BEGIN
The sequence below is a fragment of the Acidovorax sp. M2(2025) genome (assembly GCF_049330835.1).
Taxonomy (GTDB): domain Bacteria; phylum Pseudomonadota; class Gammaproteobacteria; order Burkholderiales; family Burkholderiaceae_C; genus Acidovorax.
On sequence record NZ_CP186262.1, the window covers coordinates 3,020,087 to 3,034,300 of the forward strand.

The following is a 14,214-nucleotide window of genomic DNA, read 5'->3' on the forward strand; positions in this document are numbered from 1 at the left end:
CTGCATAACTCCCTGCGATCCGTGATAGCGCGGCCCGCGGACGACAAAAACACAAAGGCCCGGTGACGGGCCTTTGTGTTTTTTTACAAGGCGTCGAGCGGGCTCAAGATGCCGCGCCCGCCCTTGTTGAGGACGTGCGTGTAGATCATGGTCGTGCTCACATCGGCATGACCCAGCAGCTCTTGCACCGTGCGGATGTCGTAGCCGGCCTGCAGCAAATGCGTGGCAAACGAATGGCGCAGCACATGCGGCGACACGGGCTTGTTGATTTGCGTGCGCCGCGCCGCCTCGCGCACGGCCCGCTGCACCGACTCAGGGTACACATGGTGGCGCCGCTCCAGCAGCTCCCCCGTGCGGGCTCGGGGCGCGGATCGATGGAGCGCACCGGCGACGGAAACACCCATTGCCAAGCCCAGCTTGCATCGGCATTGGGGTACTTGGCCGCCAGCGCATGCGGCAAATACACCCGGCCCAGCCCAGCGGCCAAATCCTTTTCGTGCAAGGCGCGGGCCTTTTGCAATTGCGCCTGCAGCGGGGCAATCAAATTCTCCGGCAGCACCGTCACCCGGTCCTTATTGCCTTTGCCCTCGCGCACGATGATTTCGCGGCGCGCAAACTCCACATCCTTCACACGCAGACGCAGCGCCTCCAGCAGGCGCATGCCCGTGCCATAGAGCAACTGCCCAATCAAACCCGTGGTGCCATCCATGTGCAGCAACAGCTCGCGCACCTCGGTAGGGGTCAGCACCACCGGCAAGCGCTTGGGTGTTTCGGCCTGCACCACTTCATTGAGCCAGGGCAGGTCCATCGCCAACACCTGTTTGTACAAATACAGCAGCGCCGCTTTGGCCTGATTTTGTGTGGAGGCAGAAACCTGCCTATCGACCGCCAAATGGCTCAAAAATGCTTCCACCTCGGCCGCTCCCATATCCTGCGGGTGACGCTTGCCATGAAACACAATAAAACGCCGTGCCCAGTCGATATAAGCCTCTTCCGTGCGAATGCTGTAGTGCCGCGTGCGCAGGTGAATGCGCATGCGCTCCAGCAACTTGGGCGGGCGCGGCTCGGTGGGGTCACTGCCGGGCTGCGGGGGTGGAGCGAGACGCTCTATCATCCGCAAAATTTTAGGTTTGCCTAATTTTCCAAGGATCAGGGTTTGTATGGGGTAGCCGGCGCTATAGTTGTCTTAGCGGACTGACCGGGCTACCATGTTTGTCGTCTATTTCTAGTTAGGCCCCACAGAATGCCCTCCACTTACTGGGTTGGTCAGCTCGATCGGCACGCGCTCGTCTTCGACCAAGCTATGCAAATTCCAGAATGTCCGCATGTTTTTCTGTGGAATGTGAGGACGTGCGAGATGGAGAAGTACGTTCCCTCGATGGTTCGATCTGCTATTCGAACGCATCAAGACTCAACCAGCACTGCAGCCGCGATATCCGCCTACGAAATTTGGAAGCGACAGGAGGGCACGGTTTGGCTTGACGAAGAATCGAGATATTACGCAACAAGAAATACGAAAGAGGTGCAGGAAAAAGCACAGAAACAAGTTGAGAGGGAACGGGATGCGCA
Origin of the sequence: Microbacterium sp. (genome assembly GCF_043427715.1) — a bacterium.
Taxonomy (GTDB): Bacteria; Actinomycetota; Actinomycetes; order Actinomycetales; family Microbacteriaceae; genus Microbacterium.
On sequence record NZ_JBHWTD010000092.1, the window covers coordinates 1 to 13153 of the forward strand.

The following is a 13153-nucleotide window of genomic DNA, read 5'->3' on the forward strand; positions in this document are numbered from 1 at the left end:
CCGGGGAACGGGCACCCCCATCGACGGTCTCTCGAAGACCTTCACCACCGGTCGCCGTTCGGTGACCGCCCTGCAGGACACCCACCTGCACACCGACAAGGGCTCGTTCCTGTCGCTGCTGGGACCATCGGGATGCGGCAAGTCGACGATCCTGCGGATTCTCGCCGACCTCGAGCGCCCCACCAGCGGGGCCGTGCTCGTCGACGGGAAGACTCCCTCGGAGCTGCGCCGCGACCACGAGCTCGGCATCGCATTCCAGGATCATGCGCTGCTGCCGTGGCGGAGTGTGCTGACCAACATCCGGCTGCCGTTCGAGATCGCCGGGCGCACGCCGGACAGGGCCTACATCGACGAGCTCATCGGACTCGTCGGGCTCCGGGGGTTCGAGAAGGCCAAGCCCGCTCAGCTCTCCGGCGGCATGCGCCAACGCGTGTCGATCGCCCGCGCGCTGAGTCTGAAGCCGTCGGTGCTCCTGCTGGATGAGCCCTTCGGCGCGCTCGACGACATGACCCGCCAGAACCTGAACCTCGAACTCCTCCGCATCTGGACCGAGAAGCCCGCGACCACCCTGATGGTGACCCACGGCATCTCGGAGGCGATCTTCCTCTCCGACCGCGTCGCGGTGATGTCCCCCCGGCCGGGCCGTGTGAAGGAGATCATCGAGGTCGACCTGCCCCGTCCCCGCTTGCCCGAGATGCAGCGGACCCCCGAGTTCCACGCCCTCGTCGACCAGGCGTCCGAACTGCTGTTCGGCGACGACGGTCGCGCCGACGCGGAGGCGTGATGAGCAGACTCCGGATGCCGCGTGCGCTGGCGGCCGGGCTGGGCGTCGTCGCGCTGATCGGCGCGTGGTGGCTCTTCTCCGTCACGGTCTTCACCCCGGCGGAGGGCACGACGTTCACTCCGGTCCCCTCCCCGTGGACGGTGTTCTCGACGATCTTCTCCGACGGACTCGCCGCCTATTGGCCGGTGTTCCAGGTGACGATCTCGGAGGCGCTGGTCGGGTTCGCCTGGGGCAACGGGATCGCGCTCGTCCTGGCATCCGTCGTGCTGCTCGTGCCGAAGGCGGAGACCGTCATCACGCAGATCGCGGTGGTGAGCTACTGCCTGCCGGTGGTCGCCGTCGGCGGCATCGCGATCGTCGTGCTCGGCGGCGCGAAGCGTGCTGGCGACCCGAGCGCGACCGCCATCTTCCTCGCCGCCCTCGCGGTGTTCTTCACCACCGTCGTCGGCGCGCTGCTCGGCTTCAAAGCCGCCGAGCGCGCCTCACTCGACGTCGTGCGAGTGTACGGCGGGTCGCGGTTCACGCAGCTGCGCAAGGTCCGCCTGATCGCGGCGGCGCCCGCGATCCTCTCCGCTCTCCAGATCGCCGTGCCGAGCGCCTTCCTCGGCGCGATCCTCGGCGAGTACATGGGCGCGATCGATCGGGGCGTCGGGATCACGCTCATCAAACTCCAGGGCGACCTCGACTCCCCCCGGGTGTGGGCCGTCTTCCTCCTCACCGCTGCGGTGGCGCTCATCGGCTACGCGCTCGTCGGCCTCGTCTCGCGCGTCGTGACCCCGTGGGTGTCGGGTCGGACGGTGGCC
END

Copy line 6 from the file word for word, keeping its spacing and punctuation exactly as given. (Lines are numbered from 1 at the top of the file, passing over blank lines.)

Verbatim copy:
Origin of the sequence: Microbacterium sp. (genome assembly GCF_043427715.1) — a bacterium.